I am not an orphan; not even a terrorist in a land of foe; neither am I a person from the caste of ‘untouchables’. I am residing in the Republic of India since last thirty years. I have my driving license from New Delhi. I have my voter id of Chennai. I also have a Ration Card bearing the photo of my wife and three children, and also the address of my last to last abject tent-house. I have a saving bank in State bank of India, just because it is accessible from everywhere; a quality that is necessary, just in case of emergency. But I am not Indian.
Yes, I am, anything but not an Indian. I speak Tamil, bifurcated Hindi and Bengali accented English. But still, I’m not even an Indian. I came from many countries, mostly from the ‘friendly’ neighbors like Bangladesh, Nepal, Tibet and Sri Lanka. My parents died in the villages of India and my children were born in the cities of this nation. Yet, neither my parents were Indian; nor are my children.
I have forgotten my gods and goddesses. Even I don’t celebrate the death or arrival of the angels. My children have never seen their uncles. They were three, all younger than my father. My youngest daughter, the only girl of the scorn of two boys and one girl, often asks me for a bicycle; and I often recount to her the days of my childhood, when I used to fly with my bike in the marshy lands of western plateau. However, she never listens to these stories. She just keeps gazing at the tall building, on the other side of the road on which we live. It’s a wide road. And the bus-shelter, our home, is quite cozy and warm. Especially in winters, my son looks on the sky through the hole in the fiber sheet of the stand. He does multiplication and subtraction of stars, I guess. However, I have never concluded what he does because I have never been to any school, nor have my children.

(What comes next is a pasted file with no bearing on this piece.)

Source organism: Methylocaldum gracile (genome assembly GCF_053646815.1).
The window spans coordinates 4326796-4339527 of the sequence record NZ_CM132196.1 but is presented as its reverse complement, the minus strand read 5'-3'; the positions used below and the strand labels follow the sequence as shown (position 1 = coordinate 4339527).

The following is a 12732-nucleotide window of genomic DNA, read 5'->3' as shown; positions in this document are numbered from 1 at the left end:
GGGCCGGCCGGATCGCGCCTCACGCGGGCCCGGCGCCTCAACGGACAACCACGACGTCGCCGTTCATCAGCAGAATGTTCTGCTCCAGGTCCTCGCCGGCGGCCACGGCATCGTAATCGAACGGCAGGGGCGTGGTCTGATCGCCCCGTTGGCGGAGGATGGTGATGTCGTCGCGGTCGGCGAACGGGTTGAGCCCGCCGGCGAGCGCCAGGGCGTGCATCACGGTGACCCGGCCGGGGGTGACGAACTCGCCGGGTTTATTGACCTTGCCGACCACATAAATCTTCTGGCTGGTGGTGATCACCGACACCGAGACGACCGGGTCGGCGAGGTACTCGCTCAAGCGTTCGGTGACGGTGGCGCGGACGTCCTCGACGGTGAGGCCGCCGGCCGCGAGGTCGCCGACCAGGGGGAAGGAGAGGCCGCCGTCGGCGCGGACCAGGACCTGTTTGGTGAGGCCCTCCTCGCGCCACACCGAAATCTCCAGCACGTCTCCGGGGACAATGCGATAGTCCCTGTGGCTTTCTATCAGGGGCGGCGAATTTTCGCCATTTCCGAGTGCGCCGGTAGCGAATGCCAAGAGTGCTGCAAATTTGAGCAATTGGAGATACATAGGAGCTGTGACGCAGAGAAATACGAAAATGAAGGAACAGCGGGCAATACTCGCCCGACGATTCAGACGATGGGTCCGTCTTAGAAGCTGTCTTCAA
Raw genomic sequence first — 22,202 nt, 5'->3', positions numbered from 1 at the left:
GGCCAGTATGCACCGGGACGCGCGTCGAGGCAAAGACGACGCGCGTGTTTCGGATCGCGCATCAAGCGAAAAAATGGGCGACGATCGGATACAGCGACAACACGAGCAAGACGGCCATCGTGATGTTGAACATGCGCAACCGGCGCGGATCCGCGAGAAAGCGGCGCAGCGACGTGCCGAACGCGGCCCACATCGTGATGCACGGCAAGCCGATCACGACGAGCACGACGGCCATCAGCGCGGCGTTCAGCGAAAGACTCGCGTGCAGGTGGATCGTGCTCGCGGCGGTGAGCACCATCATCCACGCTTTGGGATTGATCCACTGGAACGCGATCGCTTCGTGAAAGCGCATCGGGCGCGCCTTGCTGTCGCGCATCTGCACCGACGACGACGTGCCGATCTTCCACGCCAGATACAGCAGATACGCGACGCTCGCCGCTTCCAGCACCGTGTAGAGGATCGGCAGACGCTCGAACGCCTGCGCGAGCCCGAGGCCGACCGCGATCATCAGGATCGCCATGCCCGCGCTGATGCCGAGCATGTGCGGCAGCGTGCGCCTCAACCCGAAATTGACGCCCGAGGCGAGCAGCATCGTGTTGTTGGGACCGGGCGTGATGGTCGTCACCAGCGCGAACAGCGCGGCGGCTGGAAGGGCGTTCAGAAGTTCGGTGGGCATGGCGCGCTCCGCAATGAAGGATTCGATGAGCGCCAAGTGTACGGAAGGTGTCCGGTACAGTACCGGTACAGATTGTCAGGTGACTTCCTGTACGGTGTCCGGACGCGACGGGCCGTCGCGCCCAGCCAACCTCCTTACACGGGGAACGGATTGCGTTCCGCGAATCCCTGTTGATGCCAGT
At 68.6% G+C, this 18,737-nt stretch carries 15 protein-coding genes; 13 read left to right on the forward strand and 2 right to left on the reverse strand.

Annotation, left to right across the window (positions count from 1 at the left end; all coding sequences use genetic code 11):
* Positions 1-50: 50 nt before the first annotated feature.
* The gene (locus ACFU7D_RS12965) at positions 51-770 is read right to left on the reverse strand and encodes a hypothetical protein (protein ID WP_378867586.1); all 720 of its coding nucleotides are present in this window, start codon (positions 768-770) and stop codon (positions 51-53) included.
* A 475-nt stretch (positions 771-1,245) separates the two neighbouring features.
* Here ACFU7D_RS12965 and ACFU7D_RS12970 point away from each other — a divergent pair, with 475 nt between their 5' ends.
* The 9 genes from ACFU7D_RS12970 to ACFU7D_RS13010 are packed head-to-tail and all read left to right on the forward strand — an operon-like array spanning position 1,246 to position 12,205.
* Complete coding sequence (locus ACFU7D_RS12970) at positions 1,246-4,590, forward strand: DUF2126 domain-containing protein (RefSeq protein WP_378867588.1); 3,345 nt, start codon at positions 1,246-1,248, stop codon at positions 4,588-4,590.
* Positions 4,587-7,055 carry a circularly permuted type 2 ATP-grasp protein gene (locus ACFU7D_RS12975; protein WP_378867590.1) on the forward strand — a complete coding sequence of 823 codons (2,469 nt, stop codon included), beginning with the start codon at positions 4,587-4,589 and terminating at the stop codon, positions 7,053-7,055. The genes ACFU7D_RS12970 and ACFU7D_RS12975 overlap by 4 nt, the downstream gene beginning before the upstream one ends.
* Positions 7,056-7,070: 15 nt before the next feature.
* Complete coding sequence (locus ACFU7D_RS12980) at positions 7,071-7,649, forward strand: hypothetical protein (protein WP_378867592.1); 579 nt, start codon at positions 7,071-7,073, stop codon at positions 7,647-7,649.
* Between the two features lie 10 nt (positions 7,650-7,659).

My wife is an expert in family business. She gets up early in the morning and rushes to the nearby colony to find our breakfast. The last night’s dinner of the colony people serves as our breakfast, sometimes even lunch. Then she wears the most rustic saree of all her half rotten sarees and goes out on the site. The site of our work is near the famous theatre of this city. People come there to with movie with fewer clothes. However, they do give my wife some pennies in spite of their own poverty of cloths.
Sometimes my second son asks me to go back to ‘our land’; the place of our great grand-father. I wonder how it would be. Will the mango tree of backyard be still giving sweet mangoes or has it turned unfertile due to my sudden departure in the times of war. I didn’t want to leave Nikky, my cat, but when a bomb came and blasted in front of my mother, Nikky ran away and never came back. I last saw her with Tiger, the most handsome dog of our slum there.
Amidst these thoughts a policeman comes with a gun in his hand and puts it in my hand. He thinks I have stolen the marble elephant of Yusuf uncle who lives in the building that is on the other side of the road. Nonetheless he suspects that I also supply RDX to the insurgents of the ‘enemy’ country. And because I am not of this country; I am not an Indian. I’M A REFUGEE.